I may have only been there for one day, but I’ve discovered a city to add to my list of my favourite places on earth.
It’s an unassuming city of 5,000 people in the heart of Saskatchewan.
It has produced Stanley Cup Champions, Olympic medalists, and an Oscar winner. It welcomes residents with a carved metal sign depicting blowing wheat and a large video board flashing messages of the day.
Over the past few months, it has been the home of Canada’s heart.
Wednesday, for the first time, I visited Humboldt.
The Herald has sent reporters there before, but Wednesday was my first chance to visit the prairie city.
I’ve covered tragedy before. Never on this scale, but I’ve spoken to parents devastated by the loss of their children. I’ve worked in a small city struggling with a series of deaths. I’ve witnessed a plane crash and the fallout on those impacted.
I was expecting a certain distrust, a wariness and a weariness, and I was prepared for anger and grief to be directed my way.
I experienced none of that.
From the staff at A&W, to the cashier at Sobeys who expressed alarm that these journalists were coming to buy lunch (it’s impossible to blend in if you’re not from Humboldt, no matter how you try. Also, for the record, the Broncos fed us pizza and salad a little while after we returned with our sandwiches), to the people I met at the arena in the stands, and the folks who politely turned down interview requests in the nicest ways possible, everyone I met who was from Humboldt, was amazing.
Moose Jaw may be officially branded the Friendly City, but from experience, they have nothing on Humboldt.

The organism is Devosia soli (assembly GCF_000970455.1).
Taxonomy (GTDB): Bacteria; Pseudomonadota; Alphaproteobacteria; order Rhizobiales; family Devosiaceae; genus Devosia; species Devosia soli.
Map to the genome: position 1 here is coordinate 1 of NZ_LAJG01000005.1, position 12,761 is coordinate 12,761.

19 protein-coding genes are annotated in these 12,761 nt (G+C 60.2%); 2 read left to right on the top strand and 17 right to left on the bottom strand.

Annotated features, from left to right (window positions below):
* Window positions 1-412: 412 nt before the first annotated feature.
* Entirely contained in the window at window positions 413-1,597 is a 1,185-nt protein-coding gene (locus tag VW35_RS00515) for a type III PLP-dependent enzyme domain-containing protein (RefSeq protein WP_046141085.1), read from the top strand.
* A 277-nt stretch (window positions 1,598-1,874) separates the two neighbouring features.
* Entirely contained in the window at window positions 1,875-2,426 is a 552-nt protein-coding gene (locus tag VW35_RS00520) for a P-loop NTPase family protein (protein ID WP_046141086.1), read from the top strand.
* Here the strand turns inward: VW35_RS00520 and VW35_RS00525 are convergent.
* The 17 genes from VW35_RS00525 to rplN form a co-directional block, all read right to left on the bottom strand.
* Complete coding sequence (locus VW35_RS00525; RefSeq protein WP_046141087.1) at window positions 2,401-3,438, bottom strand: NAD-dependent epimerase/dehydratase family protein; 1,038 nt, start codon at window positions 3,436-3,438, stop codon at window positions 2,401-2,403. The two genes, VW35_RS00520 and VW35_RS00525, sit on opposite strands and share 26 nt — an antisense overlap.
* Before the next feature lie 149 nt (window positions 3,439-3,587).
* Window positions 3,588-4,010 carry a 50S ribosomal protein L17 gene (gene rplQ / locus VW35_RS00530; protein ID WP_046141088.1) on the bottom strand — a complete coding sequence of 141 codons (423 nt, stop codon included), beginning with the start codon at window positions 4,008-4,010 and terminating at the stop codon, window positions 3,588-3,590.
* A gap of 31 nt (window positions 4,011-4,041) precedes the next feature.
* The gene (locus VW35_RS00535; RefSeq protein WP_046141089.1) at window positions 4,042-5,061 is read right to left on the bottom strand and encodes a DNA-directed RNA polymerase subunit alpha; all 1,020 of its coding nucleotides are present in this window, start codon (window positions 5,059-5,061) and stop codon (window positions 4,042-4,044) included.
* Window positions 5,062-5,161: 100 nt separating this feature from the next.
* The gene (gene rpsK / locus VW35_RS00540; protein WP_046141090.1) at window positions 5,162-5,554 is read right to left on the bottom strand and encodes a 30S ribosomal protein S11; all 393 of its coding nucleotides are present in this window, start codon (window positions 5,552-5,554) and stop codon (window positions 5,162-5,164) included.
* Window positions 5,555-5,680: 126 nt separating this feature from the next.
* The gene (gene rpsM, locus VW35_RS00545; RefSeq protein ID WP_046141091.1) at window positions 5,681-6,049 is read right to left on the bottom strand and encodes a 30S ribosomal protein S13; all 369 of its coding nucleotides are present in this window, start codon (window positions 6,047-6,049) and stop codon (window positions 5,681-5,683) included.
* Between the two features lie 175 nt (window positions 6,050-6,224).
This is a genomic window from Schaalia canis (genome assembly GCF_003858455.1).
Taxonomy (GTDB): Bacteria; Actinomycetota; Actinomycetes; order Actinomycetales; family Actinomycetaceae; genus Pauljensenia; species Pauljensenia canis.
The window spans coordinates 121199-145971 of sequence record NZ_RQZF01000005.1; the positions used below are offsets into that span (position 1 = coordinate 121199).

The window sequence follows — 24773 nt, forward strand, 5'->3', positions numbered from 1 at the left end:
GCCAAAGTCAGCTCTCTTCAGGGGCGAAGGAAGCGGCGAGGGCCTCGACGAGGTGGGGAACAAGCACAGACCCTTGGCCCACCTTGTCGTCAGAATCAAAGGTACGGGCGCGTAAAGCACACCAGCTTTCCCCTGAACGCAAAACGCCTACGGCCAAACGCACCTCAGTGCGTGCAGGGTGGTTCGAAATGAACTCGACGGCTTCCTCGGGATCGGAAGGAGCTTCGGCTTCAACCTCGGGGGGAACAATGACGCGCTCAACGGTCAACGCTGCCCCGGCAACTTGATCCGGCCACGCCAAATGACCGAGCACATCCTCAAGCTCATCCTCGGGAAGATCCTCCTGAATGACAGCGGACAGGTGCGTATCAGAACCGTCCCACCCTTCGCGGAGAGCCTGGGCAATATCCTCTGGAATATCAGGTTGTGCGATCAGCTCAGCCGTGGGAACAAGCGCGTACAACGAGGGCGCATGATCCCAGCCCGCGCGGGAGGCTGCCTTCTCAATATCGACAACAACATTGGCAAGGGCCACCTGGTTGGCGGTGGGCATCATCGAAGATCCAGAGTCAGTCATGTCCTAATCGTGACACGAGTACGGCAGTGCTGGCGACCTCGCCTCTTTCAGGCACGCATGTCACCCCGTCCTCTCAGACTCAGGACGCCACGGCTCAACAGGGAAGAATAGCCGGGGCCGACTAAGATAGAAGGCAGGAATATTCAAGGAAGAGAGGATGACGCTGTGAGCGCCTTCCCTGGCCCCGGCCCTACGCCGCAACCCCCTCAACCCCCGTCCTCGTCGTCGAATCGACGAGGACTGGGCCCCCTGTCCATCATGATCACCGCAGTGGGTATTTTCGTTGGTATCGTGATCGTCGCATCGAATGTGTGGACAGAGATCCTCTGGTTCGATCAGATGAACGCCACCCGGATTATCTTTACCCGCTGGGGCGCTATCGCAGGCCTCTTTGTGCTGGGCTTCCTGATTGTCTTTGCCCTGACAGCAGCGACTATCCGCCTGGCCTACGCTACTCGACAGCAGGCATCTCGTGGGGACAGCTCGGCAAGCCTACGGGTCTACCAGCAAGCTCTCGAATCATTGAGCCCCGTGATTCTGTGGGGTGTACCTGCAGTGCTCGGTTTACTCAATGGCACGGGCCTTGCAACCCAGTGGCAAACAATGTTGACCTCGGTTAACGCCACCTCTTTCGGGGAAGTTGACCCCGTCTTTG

During the game, I was seated by some season-ticket holders behind the penalty box area.
The city’s former mayor sat to my right, and asked if I too ran into “Greg” (Dionne) at the arena entrance (I had). The couple in front of me asked how former editor Perry Bergson was doing (from what I’ve seen, he seems to be fairing well).
I told them I would stay as out of the way as possible, to say something if my long lens got in the way, and that I would be as respectful as possible.
“Of course,” one of my neighbours said.
“And if you’re not, I’ll just throw you into the penalty box.”
During intermission or stoppages in play, we chatted, about where I was from, or about the paper, or the game, or the broadcast.
I didn’t feel like an outsider at all.
I felt like a part of the Broncos family.
It could have gone differently – a journalist and photographer working in a sensitive space during a sensitive time can cause consternation. But in Humboldt, I felt welcomed.
Wednesday, I felt like I was a part of something.
Wednesday, I learned what it meant to be Humboldt Strong.
They could have expressed grief, rage, anger, disappointment at me. They could have ignored me or scolded me or chastised me and I would have totally understood.
But they didn’t.
Humboldt is an amazing place, full of amazing people. It’s responded to the unthinkable with more grace and generosity than I would have thought possible.
I was expressing my observations to someone who has connections to the area. They simply said, “that’s Humboldt.”
Thank you Humboldt, for being wonderful. For being kind, and welcoming, and most of all, for being strong. Thank you for setting an example of what it means to be good. For showing all of us how to respond in a difficult situation.
Thank you for being Humboldt Strong.